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Coolant top-off gone bad?

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My 2000 986 Boxster was running beautifully until earlier this week when I noticed the coolant level was a good three inches below the Min line and decided to top it off. The temp light had not been flashing but I did feel like it had been running a tad bit warmer than it should at moderate speeds. So I filled it up 50/50 water and antifreeze to just below the Max line and got the engine warmed up. I can only assume I added too much and the overflow kicked in though because as soon as it hit 180 degrees it started pouring out coolant by the back right wheel.

It continued to pour out far more coolant than I put in though and was then below the Min mark once again and now running warmer than before at 190 degrees @ 60mph+. I thought that odd and added some more this time only to just below the Min mark and took it for another drive. This time around the temp warning light was flashing and the car was still running right at 190 degrees but stayed right there.

Further driving showed that keeping the car wide open between 3000-5000RPMS the car runs right at 180 degrees and doesn't budge. As soon as I slowed down and let it cruise about 60mph @2100RPMS the car temp raised to 220degrees before I returned home. Then, more strangely, when idling in the driveway the car cooled down to 180 degrees again. I also noticed a small amount of coolant on the ground beneath the rear right wheel later that afternoon and the level is low once again with the temp warning light still flashing.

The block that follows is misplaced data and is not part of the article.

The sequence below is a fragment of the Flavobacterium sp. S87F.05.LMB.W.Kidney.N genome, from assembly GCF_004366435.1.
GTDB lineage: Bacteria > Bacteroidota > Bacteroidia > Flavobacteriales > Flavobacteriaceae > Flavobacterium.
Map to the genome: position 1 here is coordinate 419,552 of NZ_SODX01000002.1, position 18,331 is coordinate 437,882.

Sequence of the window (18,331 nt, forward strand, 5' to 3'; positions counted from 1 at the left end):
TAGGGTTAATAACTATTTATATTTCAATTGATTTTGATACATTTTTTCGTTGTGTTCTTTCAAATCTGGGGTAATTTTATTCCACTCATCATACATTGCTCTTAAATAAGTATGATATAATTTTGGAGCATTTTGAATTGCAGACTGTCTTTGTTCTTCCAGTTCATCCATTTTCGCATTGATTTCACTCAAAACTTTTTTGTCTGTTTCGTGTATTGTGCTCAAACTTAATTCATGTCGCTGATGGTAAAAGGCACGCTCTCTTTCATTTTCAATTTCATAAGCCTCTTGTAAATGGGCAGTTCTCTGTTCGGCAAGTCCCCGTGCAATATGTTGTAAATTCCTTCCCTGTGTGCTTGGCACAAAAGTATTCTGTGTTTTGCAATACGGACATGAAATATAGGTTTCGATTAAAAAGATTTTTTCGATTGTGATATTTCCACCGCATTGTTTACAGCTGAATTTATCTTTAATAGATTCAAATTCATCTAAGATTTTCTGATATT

Any ideas about what my coolant top-off could have done to cause this strange behavior? Could it be the thermostat acting up? The weather outside this week has been an average 80 degrees. I am hesitant to continue driving the car for fear of causing a much bigger issue.

Edited by Savvymanak
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Two possibilities:

Your cap is bad (those ending in “00” are known to be a problem, “04” is the latest revision)

You have a trapped air pocket in the cooling system, which is not a good thing. You need to either run a vacuum or atmospheric bleed (run a search for the procedures).

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I agree with JFP that it is likely an air bubble somewhere. My question would be: How did it get there? and, How did the fluid drop below the min line in the first place?

I would say that you've now experienced the cracked reservoir syndrome. Lift the carpet from the trunk floor and look for coolant. You may also notice that the carpet on the floor of the trunk is not flat/smooth in the area below/near the coolant reservoir indicating that it has been moistened by leaking coolant.

I'm in the midst of coolant reservoir replacement myself. Since I'm replacing old coolant, I'm also replacing the waterpump and the thermostat.

Good luck and let us know how it turns out.

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